San Antonio's the Krayolas have been one of the American Pop Underground's best-kept secrets for more than three decades. They cut their debut single, "All I Do Is Try" b/w "Sometimes," in 1977, arguably the best Beatles 45 the Fab Four didn't get around to making themselves, and since then they've been writing and recording a slow but steady steam of killer pop tunes that run the gamut from infectious power pop and party-hearty garage rock to Latino rock in the manner of the Sir Douglas Quintet, plus a dash of traditional border sounds -- if Los Lobos ever jammed with the Plimsouls, you might get something like the Krayolas, and after a nearly 20-year layoff, the band has returned with a vengeance in the 21st century. 2009's Long Leaf Pine (No Smack Gum) is the Krayolas' second studio effort in as many years after returning to active duty in 2007, and it sounds like the work of a group with a lifetime of experience under their belts but no shortage of energy and inspiration -- the bluesy numbers like "Long Leaf Pine" and "So Happy" have swagger and bite to spare, "Hurtin' Me Baby" is beautiful, heartbroken, rainy-day pop with a dash of Dylanesque wordplay, "Matter of Time" and "A-Frame" rock out with muscle and excellent stick-in-the-ear hooks, and "Every Little Heart" is a smooth, slinky R&B number that comes straight from the heart. Lead singer and principle songwriter Hector Saldana is a major talent who, thankfully, is not only still in the game but is growing and taking chances -- "Corrido Twelve Heads in a Bag" is a blunt and chilling snapshot of lawlessness and violence along the border, "Eleventh Sunday in Ordinary Time" and "Chola Song" are beautifully observed sketches of life in Texas's Latino community, and "Marie Laveau" and the title tune demonstrate that the man is a born storyteller. Hector's bandmates David Saldana (drums and percussion), Van Baines (lead guitar), and Abraham Humphrey (bass) play with passion and precision that match the leader's skills, and they can jump from one style to another with élan. And veteran San Antonio brass section the West Side Horns (Louie Bustos and Al Gomez) add just the right seasoning to these tracks. The cover to Long Leaf Pine (No Smack Gum) is a knowing parody of the Rolling Stones' Out of Our Heads, and the comparison is apt even if the groups don't sound much alike -- like the Stones, the Krayolas are a band who've been around the block a few times but haven't forgotten how to write great songs and play ‘em right, and Long Leaf Pine is a stronger and more compelling work than Mick and Keef have offered us since the Krayolas were playing San Antonio clubs in their first incarnation.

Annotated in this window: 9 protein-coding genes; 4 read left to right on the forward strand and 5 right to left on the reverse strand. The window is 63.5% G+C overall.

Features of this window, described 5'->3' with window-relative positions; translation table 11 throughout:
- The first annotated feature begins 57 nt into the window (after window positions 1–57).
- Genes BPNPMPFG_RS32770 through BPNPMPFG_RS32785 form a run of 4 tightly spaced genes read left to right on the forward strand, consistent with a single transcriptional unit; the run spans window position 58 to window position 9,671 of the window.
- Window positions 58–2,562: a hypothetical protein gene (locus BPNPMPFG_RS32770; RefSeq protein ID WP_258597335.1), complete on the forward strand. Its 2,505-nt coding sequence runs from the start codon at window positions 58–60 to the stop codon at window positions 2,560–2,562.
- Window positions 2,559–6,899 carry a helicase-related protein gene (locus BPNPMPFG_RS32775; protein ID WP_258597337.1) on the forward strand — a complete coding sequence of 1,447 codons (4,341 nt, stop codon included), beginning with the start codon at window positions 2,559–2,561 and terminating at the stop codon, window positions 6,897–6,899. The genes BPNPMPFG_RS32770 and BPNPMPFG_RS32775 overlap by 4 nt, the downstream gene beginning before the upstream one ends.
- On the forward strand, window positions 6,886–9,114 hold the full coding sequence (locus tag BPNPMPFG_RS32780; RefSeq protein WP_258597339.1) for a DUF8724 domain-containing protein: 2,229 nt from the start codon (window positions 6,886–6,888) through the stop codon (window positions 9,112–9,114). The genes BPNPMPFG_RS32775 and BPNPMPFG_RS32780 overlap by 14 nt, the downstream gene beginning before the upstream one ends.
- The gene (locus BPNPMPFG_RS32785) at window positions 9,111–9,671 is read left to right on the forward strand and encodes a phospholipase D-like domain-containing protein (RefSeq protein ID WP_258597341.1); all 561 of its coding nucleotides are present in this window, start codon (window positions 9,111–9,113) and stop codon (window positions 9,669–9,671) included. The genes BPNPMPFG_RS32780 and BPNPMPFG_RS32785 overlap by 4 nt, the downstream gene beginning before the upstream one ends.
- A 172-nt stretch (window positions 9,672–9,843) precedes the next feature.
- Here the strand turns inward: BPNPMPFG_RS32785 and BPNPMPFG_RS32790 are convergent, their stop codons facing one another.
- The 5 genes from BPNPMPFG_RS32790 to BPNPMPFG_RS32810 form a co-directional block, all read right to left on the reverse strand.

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AllMusic Review by Mark Deming